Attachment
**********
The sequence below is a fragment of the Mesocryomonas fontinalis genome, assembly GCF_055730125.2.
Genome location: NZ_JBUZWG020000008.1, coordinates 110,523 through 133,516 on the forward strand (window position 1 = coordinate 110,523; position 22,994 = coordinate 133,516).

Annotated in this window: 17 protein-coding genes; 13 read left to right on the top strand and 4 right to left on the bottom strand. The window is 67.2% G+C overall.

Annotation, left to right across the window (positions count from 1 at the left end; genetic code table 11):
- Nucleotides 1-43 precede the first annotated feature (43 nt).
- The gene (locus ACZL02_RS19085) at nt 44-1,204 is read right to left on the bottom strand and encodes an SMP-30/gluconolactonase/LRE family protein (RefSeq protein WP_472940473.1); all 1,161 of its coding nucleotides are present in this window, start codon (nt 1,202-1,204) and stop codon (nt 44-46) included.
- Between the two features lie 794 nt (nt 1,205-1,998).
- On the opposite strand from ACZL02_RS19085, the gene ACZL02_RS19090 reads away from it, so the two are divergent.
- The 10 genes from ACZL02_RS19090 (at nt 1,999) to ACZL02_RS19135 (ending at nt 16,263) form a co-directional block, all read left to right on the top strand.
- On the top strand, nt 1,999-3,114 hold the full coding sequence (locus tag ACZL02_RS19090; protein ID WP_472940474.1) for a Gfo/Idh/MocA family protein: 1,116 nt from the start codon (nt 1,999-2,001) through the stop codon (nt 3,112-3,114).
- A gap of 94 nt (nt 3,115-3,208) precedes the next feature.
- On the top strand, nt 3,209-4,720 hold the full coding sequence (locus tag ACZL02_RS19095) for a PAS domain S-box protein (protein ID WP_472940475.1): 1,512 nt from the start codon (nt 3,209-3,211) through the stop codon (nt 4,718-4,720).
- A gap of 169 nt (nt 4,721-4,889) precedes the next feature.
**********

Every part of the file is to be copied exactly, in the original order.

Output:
The sequence below is a fragment of the Mesocryomonas fontinalis genome, assembly GCF_055730125.2.
Genome location: NZ_JBUZWG020000008.1, coordinates 110,523 through 133,516 on the forward strand (window position 1 = coordinate 110,523; position 22,994 = coordinate 133,516).

Annotated in this window: 17 protein-coding genes; 13 read left to right on the top strand and 4 right to left on the bottom strand. The window is 67.2% G+C overall.

Annotation, left to right across the window (positions count from 1 at the left end; genetic code table 11):
- Nucleotides 1-43 precede the first annotated feature (43 nt).
- The gene (locus ACZL02_RS19085) at nt 44-1,204 is read right to left on the bottom strand and encodes an SMP-30/gluconolactonase/LRE family protein (RefSeq protein WP_472940473.1); all 1,161 of its coding nucleotides are present in this window, start codon (nt 1,202-1,204) and stop codon (nt 44-46) included.
- Between the two features lie 794 nt (nt 1,205-1,998).
- On the opposite strand from ACZL02_RS19085, the gene ACZL02_RS19090 reads away from it, so the two are divergent.
- The 10 genes from ACZL02_RS19090 (at nt 1,999) to ACZL02_RS19135 (ending at nt 16,263) form a co-directional block, all read left to right on the top strand.
- On the top strand, nt 1,999-3,114 hold the full coding sequence (locus tag ACZL02_RS19090; protein ID WP_472940474.1) for a Gfo/Idh/MocA family protein: 1,116 nt from the start codon (nt 1,999-2,001) through the stop codon (nt 3,112-3,114).
- A gap of 94 nt (nt 3,115-3,208) precedes the next feature.
- On the top strand, nt 3,209-4,720 hold the full coding sequence (locus tag ACZL02_RS19095) for a PAS domain S-box protein (protein ID WP_472940475.1): 1,512 nt from the start codon (nt 3,209-3,211) through the stop codon (nt 4,718-4,720).
- A gap of 169 nt (nt 4,721-4,889) precedes the next feature.